Dr. James Schantz calls this year’s theme “inspirational.” He says it’s motivating him to think more, do more and become more creative in his approach to celebrating National Chiropractic Health Month because of what opioids are doing to the American public.
“Opioids wreak havoc on the lives of so many people and their families. I will be putting a good amount of time and energy into reading the research to find studies that address pain management using chiropractic instead of opioids.”1
Those studies, he says, could be used as the basis for a community-by-community campaign carried out by DCs throughout Georgia. He plans to enlist the help of not only those in his own practice but also members of the Georgia Chiropractic Association.
“Federally funded programs and health care organizations underwrite prescriptions for these medications that cost the government a tremendous amount of money. Multitudes of people have become addicted and underemployed, or even unemployable, because of their abuse of opioids. Addiction sends far too many to hospitals, prisons or cemeteries.”
“The public needs to be made aware of how effectively chiropractic can help manage pain and decrease opioid use. This is a key and timely issue. We must demand better action and referrals from the medical community. We can and should work together to put an end to the opioid epidemic.”
2) Reach Out to Patients
All three of these doctors have used National Chiropractic Health Month to connect with patients and their communities in the past. They’ve come up with creative approaches to make sure their communities not only learn more about chiropractic but also have a good time.
Last year, Dr. Creech and his staff created a weeklong event by celebrating together his practice’s anniversary, National Chiropractic Health Month events, patient appreciation day and Halloween. Refreshments were served to patients at the clinic, which had been whimsically decorated to evoke the ’70s. For the Halloween celebration, any established patient who came in costume got a free adjustment. Everyone in the practice dressed up, and Dr. Creech wore the costume of a disco star. He laughs at the memory. “That was not my best look,” he says, “but my patients loved it.” And because they did, the event got an unusual amount of attention on social media.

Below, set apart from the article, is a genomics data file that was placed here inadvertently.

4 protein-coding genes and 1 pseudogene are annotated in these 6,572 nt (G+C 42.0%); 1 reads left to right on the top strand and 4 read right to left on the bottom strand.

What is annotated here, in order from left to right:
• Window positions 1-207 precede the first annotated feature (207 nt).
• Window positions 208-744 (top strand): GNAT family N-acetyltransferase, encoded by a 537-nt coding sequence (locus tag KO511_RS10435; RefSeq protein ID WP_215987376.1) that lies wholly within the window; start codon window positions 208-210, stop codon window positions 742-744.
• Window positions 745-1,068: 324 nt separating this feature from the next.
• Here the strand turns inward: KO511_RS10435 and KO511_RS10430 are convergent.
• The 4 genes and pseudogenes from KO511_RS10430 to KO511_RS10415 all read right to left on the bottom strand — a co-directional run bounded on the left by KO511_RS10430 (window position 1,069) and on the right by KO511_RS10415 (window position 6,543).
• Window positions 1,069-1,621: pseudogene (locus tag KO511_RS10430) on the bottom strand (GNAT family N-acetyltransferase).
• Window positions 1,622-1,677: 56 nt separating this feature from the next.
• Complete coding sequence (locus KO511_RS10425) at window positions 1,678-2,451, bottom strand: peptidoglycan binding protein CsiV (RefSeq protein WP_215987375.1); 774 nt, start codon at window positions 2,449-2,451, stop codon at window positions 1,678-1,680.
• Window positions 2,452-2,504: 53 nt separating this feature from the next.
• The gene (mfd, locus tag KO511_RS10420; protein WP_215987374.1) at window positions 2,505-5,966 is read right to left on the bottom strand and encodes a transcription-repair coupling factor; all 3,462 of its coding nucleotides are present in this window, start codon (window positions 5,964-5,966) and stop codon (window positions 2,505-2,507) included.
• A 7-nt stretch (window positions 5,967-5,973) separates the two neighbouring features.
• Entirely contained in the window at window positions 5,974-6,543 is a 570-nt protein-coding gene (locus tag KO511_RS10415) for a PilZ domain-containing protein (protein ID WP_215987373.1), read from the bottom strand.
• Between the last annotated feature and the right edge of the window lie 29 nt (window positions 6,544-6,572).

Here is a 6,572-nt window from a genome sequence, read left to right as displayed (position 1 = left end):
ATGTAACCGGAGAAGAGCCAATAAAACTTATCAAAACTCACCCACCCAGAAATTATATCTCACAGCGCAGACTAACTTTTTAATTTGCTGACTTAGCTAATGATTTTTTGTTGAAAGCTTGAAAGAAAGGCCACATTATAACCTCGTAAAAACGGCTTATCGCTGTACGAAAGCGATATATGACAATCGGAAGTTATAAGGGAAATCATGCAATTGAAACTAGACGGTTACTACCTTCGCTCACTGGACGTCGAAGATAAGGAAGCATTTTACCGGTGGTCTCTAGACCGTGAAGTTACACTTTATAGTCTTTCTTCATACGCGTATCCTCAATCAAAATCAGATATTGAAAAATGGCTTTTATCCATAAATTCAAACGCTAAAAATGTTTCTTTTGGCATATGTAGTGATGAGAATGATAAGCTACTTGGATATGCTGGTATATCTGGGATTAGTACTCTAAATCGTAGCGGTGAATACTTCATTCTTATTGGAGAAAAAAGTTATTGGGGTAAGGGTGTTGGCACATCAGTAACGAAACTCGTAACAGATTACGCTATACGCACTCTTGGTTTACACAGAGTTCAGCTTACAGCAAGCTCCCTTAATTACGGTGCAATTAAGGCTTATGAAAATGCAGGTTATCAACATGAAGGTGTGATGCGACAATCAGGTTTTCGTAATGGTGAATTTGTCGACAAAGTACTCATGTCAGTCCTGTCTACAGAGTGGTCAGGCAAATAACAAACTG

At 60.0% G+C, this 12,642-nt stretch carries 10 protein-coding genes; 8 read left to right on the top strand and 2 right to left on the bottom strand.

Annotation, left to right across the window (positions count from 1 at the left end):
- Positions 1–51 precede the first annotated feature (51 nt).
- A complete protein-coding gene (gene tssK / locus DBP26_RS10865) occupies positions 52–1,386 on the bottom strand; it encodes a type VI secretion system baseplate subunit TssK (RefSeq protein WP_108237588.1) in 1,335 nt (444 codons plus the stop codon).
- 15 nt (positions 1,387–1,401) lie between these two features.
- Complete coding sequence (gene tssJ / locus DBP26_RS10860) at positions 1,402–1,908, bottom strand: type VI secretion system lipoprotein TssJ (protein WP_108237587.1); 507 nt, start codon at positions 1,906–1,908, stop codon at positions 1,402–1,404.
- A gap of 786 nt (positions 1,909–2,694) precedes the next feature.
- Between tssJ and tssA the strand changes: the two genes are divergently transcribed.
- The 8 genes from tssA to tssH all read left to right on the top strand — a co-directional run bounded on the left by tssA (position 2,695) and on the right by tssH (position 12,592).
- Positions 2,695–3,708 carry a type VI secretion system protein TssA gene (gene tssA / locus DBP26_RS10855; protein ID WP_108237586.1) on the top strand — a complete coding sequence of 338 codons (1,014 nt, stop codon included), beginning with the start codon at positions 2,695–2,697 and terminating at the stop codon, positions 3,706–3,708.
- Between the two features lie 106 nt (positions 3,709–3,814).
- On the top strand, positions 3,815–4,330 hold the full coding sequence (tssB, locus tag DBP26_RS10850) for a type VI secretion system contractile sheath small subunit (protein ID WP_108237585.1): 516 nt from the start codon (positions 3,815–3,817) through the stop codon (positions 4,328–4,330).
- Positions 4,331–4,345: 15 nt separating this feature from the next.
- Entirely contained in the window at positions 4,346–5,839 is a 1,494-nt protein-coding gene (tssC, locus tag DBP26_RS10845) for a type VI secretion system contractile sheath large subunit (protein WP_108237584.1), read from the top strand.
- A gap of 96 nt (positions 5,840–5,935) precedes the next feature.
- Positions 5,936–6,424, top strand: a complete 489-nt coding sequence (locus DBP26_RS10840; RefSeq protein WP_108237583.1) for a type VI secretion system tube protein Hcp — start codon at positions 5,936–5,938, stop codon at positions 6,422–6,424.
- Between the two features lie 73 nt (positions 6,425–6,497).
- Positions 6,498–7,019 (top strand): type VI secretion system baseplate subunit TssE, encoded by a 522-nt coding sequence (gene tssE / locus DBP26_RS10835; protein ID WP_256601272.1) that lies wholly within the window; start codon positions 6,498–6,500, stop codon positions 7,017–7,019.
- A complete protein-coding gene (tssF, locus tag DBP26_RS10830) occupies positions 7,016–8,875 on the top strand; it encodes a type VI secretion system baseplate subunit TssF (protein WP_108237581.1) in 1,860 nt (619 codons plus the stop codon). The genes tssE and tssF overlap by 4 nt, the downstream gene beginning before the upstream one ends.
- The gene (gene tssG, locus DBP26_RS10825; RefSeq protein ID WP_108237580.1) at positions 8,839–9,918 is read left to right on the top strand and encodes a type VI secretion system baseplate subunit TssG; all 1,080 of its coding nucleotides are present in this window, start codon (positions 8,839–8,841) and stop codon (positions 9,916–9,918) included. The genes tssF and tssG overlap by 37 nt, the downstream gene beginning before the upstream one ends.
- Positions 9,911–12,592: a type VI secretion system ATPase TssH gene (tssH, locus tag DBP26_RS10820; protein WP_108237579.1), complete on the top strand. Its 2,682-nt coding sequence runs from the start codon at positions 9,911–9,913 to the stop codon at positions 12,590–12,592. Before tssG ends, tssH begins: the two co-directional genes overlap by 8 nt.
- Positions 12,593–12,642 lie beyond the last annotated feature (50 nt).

With the goal of building relationships and trust in the community, as well as educating patients and their families, Dr. Hextell decided to broaden his event beyond the scope of a patient appreciation day. For that reason, he renamed it a community appreciation day. Appealing to patients’ altruism, he asked them to bring in donations for the local food pantry. He also offered raffles, prizes and 15-minute health talks throughout the day, from 8 a.m. to 8 p.m. The last talk, which ran for half an hour, included a PowerPoint presentation and was given at 6:30 p.m. He says he always uses ACA’s NCHM theme but puts his own twist on it.